It’s been a tumultuous and unusual time though. Getting this gleeful news about funding for the show, saying goodbye to my lovely gramps in the most final way, saying goodbye to all my loved ones for three months, grieving with my family, soaking up the precious and tempering love and humour of my fucking brilliant friends who pretty much hugged, bundled and giggled me onto the plane (as well as packing my bags for me- thanks Adam, sorry customs) leaving hardly any gaps for doubt or nerves to sneak through.

And now I find myself here. Warm as you like in the South Australian sun. Experiencing an Aussie Christmas with my dear friend (and Folly co-writer) Nuala and her warm, welcoming family. They genuinely barbecued the turkey on Christmas day. There’s this spooky ethereal ring around the sun. The sea is so clear you can see the sand between your toes. I haven’t worn socks for a week. Throughout January, February and March we will be performing our show, Folly, in Melbourne and at The Adelaide Fringe.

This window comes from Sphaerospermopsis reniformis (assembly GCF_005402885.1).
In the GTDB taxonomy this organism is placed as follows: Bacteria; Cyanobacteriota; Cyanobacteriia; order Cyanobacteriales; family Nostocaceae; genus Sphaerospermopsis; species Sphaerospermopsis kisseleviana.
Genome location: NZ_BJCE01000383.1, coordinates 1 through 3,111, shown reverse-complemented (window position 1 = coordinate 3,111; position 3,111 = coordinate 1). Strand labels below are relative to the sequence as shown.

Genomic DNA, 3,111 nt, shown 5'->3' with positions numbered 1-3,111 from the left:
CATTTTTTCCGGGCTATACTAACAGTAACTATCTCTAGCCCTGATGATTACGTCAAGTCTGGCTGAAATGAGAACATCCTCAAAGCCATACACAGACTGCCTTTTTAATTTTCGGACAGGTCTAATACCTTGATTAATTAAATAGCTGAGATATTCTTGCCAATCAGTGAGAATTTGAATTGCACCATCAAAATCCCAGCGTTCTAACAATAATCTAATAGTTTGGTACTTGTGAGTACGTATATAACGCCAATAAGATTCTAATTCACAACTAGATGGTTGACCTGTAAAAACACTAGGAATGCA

We’re here. It’s happening. What a strange couple of weeks.

Photo by Liam Honan

Photo by Liam Honan

Last few UK gigs and Folly dates for THE ADELAIDE FRINGE

Bristol / Brighton

  • Sunday 17th November – Sunday Circus (with Nuala Honan and Simon Panrucker) @ The Emporium, 88 London Road, BN1 4JF Brighton. FREE!
  • Wednesday 4th December – Hammer & Tongue supporting Simon Munnery @ The Bird Cage, Bristol


  • Gigs TBC in Melbourne, Australia!
  • Sun 16th , Weds 19th, Weds 26th Feb, and Tues 4th March – Folly @ The Adelaide Fringe (THE FRICKIN ADELAIDE FRINGE!), Grace Emily Hotel, 232 Waymouth St, Adelaide, Australia. 8pm
  • Thurs 20th Feb, Thurs 27th Feb, Sat 1st March and Sun 2nd March- Folly @ The Adelaide Fringe, The Deli, 54a George St, Adelaide, Australia. 9pm start, with a solo set from Nuala after the show. Delicious food available throughout the evening!
  • Friday 21st Feb – Folly… IN A BEAUTIFUL WINERY IN RURAL SOUTH AUSTRALIA! Charles Melton Wines (plus Nuala solo), Krondorf Rd, Krondorf SA 5352, Australia. $40 including dinner and wine.